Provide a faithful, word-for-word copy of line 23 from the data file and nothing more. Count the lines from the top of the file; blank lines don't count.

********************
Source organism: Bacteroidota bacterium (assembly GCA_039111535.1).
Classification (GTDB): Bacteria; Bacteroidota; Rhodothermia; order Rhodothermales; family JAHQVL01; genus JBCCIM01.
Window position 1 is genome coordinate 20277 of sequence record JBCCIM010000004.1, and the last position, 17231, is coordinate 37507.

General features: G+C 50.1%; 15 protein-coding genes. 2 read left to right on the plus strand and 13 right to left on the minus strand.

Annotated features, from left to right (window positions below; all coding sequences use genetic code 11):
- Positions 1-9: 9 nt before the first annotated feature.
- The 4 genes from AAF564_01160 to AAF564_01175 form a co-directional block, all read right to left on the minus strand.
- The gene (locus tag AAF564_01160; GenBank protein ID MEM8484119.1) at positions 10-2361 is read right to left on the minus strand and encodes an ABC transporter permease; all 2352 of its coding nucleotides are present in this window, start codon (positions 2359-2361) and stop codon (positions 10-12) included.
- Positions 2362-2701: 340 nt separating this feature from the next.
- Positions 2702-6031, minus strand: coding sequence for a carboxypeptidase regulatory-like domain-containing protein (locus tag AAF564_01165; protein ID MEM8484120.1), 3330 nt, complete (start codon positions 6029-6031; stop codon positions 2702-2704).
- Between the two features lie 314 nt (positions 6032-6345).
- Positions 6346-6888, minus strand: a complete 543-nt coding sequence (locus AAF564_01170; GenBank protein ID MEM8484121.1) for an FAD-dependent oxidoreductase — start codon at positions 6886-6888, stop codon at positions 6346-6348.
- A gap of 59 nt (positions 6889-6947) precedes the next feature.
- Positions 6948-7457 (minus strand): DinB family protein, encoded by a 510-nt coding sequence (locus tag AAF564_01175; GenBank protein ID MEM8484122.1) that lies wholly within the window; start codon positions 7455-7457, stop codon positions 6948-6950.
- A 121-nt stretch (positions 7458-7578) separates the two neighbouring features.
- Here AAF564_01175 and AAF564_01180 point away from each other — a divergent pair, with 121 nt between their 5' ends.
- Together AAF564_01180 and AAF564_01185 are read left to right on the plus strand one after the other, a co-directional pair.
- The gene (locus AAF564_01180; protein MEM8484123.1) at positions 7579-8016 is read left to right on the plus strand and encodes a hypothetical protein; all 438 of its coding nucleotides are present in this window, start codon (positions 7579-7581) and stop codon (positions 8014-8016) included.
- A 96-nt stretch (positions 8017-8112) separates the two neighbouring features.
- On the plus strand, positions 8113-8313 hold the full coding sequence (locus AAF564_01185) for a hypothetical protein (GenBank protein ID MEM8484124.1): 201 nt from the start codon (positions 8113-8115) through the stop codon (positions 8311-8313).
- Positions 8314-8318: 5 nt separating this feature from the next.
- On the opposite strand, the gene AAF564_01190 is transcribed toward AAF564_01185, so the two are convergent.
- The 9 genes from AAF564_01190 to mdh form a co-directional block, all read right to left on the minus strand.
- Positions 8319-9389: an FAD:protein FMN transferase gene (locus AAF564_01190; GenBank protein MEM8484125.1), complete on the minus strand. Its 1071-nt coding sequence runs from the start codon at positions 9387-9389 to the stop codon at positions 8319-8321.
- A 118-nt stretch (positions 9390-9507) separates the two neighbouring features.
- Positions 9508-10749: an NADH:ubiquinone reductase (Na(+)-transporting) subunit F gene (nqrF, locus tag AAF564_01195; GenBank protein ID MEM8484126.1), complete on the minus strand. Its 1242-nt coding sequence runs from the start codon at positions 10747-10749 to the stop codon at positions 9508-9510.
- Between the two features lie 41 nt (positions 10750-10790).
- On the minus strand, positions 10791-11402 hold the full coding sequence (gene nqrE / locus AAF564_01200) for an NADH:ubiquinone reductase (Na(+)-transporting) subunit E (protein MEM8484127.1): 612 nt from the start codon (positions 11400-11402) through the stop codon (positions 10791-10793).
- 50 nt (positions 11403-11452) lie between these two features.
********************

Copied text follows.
- The 9 genes from AAF564_01190 to mdh form a co-directional block, all read right to left on the minus strand.